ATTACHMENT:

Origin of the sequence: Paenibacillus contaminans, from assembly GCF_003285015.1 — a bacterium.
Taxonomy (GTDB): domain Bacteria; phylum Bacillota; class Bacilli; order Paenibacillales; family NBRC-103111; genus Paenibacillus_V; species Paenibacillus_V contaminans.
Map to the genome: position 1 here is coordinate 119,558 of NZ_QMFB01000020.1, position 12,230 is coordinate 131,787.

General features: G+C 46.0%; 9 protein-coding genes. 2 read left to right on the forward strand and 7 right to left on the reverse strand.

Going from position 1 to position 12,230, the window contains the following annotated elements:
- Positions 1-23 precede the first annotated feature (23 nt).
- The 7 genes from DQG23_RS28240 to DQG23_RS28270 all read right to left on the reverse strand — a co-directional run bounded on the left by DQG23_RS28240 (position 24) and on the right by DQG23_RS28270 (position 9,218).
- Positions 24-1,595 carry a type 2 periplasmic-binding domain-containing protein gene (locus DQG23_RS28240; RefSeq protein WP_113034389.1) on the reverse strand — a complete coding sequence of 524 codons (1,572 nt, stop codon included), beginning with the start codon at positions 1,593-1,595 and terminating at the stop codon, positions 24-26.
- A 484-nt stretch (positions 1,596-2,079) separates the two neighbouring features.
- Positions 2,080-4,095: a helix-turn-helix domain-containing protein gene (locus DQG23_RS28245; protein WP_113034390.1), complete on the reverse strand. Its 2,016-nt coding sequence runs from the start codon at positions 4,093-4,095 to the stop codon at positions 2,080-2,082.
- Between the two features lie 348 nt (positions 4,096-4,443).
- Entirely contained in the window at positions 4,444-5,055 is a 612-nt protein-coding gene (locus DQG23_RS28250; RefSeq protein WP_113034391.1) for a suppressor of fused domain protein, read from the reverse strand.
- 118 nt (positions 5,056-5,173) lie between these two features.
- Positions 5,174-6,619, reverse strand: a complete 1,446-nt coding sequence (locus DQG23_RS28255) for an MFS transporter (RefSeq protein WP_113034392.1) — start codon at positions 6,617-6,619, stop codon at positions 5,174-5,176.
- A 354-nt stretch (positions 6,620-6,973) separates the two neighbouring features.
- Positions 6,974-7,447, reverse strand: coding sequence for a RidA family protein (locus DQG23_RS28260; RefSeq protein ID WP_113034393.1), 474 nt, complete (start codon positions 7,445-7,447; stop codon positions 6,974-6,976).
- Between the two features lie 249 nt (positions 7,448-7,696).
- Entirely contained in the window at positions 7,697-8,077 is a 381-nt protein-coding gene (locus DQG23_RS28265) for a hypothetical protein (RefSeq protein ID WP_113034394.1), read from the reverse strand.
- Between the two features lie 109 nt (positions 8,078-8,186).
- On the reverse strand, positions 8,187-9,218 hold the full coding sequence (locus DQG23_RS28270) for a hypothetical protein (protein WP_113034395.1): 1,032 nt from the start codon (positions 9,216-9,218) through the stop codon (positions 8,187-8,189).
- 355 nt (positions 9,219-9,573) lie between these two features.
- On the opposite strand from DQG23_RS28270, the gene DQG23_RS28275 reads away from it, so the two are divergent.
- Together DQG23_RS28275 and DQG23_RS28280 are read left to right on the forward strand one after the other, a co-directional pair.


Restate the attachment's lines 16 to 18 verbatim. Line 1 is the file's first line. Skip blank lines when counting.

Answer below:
- Positions 6,974-7,447, reverse strand: coding sequence for a RidA family protein (locus DQG23_RS28260; RefSeq protein ID WP_113034393.1), 474 nt, complete (start codon positions 7,445-7,447; stop codon positions 6,974-6,976).
- Between the two features lie 249 nt (positions 7,448-7,696).
- Entirely contained in the window at positions 7,697-8,077 is a 381-nt protein-coding gene (locus DQG23_RS28265) for a hypothetical protein (RefSeq protein ID WP_113034394.1), read from the reverse strand.